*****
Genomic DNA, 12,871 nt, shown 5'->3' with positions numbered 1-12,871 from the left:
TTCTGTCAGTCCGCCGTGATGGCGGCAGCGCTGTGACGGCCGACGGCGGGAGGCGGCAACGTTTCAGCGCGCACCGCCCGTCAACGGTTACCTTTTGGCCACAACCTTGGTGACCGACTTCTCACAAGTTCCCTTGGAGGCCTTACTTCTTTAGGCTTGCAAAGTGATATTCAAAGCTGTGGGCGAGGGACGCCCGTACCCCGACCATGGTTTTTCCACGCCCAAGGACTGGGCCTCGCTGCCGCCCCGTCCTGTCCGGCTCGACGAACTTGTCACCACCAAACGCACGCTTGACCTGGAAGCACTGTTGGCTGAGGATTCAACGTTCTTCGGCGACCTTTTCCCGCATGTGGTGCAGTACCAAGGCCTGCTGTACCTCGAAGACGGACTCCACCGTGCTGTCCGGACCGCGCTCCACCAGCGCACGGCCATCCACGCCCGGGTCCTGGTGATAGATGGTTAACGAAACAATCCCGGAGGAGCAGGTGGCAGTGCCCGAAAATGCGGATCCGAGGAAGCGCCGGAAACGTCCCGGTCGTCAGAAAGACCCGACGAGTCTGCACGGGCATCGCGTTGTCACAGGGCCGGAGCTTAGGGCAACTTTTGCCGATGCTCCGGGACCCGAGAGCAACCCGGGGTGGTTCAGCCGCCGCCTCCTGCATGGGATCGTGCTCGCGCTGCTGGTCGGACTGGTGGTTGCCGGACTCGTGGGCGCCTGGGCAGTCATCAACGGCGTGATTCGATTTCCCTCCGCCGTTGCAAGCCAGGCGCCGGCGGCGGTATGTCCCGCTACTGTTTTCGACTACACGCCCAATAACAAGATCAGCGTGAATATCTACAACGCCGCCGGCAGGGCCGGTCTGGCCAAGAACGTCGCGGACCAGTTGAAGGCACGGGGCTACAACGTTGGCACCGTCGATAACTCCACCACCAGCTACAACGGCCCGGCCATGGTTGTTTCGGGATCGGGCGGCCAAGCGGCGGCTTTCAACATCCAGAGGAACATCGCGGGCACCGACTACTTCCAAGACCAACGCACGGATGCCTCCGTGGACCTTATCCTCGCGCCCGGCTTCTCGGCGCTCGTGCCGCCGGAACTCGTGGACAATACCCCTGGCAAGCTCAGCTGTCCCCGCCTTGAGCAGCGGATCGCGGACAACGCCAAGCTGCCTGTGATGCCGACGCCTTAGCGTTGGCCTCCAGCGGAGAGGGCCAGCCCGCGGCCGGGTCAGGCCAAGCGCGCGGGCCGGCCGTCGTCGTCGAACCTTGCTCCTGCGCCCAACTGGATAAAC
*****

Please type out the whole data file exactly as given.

Genomic DNA, 12,871 nt, shown 5'->3' with positions numbered 1-12,871 from the left:
TTCTGTCAGTCCGCCGTGATGGCGGCAGCGCTGTGACGGCCGACGGCGGGAGGCGGCAACGTTTCAGCGCGCACCGCCCGTCAACGGTTACCTTTTGGCCACAACCTTGGTGACCGACTTCTCACAAGTTCCCTTGGAGGCCTTACTTCTTTAGGCTTGCAAAGTGATATTCAAAGCTGTGGGCGAGGGACGCCCGTACCCCGACCATGGTTTTTCCACGCCCAAGGACTGGGCCTCGCTGCCGCCCCGTCCTGTCCGGCTCGACGAACTTGTCACCACCAAACGCACGCTTGACCTGGAAGCACTGTTGGCTGAGGATTCAACGTTCTTCGGCGACCTTTTCCCGCATGTGGTGCAGTACCAAGGCCTGCTGTACCTCGAAGACGGACTCCACCGTGCTGTCCGGACCGCGCTCCACCAGCGCACGGCCATCCACGCCCGGGTCCTGGTGATAGATGGTTAACGAAACAATCCCGGAGGAGCAGGTGGCAGTGCCCGAAAATGCGGATCCGAGGAAGCGCCGGAAACGTCCCGGTCGTCAGAAAGACCCGACGAGTCTGCACGGGCATCGCGTTGTCACAGGGCCGGAGCTTAGGGCAACTTTTGCCGATGCTCCGGGACCCGAGAGCAACCCGGGGTGGTTCAGCCGCCGCCTCCTGCATGGGATCGTGCTCGCGCTGCTGGTCGGACTGGTGGTTGCCGGACTCGTGGGCGCCTGGGCAGTCATCAACGGCGTGATTCGATTTCCCTCCGCCGTTGCAAGCCAGGCGCCGGCGGCGGTATGTCCCGCTACTGTTTTCGACTACACGCCCAATAACAAGATCAGCGTGAATATCTACAACGCCGCCGGCAGGGCCGGTCTGGCCAAGAACGTCGCGGACCAGTTGAAGGCACGGGGCTACAACGTTGGCACCGTCGATAACTCCACCACCAGCTACAACGGCCCGGCCATGGTTGTTTCGGGATCGGGCGGCCAAGCGGCGGCTTTCAACATCCAGAGGAACATCGCGGGCACCGACTACTTCCAAGACCAACGCACGGATGCCTCCGTGGACCTTATCCTCGCGCCCGGCTTCTCGGCGCTCGTGCCGCCGGAACTCGTGGACAATACCCCTGGCAAGCTCAGCTGTCCCCGCCTTGAGCAGCGGATCGCGGACAACGCCAAGCTGCCTGTGATGCCGACGCCTTAGCGTTGGCCTCCAGCGGAGAGGGCCAGCCCGCGGCCGGGTCAGGCCAAGCGCGCGGGCCGGCCGTCGTCGTCGAACCTTGCTCCTGCGCCCAACTGGATAAAC